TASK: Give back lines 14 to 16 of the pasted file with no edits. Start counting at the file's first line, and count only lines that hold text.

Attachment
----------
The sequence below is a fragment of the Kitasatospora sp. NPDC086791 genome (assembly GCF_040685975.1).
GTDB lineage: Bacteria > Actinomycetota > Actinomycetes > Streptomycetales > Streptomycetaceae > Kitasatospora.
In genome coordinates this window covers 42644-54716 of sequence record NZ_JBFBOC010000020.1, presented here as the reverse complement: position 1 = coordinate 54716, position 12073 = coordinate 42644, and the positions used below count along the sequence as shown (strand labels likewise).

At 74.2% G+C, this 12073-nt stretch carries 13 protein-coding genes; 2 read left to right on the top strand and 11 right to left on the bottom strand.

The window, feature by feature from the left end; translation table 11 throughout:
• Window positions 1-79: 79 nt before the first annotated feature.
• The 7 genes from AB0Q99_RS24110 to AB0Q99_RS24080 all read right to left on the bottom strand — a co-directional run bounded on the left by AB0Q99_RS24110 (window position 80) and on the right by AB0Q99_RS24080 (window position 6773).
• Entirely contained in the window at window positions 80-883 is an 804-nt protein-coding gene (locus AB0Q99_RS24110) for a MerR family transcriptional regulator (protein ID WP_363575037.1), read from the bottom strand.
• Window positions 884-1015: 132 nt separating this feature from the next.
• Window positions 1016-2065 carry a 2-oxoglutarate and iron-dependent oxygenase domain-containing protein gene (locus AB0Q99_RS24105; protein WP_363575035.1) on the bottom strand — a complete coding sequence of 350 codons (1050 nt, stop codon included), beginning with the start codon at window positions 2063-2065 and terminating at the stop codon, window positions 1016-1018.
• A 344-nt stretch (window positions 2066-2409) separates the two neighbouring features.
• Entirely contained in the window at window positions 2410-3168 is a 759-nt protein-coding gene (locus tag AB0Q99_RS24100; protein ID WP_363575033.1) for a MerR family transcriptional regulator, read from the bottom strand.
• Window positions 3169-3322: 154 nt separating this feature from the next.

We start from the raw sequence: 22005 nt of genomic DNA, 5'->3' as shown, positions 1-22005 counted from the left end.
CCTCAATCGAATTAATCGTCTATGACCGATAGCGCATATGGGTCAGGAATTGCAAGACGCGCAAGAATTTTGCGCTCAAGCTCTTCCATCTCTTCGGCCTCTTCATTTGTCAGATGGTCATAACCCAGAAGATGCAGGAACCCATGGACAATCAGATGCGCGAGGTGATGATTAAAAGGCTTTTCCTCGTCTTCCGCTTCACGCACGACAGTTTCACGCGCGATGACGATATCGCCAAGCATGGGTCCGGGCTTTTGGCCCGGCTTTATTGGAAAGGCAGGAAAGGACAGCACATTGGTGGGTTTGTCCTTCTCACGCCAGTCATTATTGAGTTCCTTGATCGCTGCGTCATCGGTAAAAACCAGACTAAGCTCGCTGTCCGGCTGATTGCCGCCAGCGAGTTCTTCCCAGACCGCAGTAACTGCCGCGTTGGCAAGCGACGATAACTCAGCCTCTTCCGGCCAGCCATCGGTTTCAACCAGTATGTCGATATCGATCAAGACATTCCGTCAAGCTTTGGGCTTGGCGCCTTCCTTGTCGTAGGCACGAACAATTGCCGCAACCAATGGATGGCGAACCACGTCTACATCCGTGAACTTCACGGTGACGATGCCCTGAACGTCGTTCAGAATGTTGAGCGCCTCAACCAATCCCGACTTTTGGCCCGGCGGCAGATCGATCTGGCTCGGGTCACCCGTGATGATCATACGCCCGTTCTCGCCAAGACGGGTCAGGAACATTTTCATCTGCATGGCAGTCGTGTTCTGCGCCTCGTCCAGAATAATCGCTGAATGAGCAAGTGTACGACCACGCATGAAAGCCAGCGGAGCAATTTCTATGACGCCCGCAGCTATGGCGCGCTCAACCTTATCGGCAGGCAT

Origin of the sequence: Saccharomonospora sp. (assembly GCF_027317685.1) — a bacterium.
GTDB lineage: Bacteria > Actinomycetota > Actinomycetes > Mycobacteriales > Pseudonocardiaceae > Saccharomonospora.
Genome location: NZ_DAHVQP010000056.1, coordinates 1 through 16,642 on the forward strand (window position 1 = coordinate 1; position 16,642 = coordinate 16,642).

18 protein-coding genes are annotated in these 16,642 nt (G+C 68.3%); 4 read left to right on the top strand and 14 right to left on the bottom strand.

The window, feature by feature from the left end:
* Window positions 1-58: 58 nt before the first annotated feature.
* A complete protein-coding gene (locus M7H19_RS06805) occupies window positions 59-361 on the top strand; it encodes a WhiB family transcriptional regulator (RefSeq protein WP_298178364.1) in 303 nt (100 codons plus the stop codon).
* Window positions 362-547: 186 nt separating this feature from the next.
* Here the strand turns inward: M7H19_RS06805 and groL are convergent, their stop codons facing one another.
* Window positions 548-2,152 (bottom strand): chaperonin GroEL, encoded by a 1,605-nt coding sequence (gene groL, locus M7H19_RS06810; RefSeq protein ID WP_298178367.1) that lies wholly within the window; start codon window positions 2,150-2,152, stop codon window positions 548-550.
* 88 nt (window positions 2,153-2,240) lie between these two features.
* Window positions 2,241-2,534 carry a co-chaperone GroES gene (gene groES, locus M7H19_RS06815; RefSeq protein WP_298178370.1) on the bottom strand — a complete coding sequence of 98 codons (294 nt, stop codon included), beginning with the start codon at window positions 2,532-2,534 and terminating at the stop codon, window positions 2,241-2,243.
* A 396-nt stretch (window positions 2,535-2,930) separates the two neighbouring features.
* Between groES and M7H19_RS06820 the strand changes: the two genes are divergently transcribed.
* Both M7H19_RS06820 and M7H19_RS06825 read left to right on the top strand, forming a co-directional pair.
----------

We start from the raw sequence: 22005 nt of genomic DNA, 5'->3' as shown, positions 1-22005 counted from the left end.
CCTCAATCGAATTAATCGTCTATGACCGATAGCGCATATGGGTCAGGAATTGCAAGACGCGCAAGAATTTTGCGCTCAAGCTCTTCCATCTCTTCGGCCTCTTCATTTGTCAGATGGTCATAACCCAGAAGATGCAGGAACCCATGGACAATCAGATGCGCGAGGTGATGATTAAAAGGCTTTTCCTCGTCTTCCGCTTCACGCACGACAGTTTCACGCGCGATGACGATATCGCCAAGCATGGGTCCGGGCTTTTGGCCCGGCTTTATTGGAAAGGCAGGAAAGGACAGCACATTGGTGGGTTTGTCCTTCTCACGCCAGTCATTATTGAGTTCCTTGATCGCTGCGTCATCGGTAAAAACCAGACTAAGCTCGCTGTCCGGCTGATTGCCGCCAGCGAGTTCTTCCCAGACCGCAGTAACTGCCGCGTTGGCAAGCGACGATAACTCAGCCTCTTCCGGCCAGCCATCGGTTTCAACCAGTATGTCGATATCGATCAAGACATTCCGTCAAGCTTTGGGCTTGGCGCCTTCCTTGTCGTAGGCACGAACAATTGCCGCAACCAATGGATGGCGAACCACGTCTACATCCGTGAACTTCACGGTGACGATGCCCTGAACGTCGTTCAGAATGTTGAGCGCCTCAACCAATCCCGACTTTTGGCCCGGCGGCAGATCGATCTGGCTCGGGTCACCCGTGATGATCATACGCCCGTTCTCGCCAAGACGGGTCAGGAACATTTTCATCTGCATGGCAGTCGTGTTCTGCGCCTCGTCCAGAATAATCGCTGAATGAGCAAGTGTACGACCACGCATGAAAGCCAGCGGAGCAATTTCTATGACGCCCGCAGCTATGGCGCGCTCAACCTTATCGGCAGGCAT

Origin of the sequence: Saccharomonospora sp. (assembly GCF_027317685.1) — a bacterium.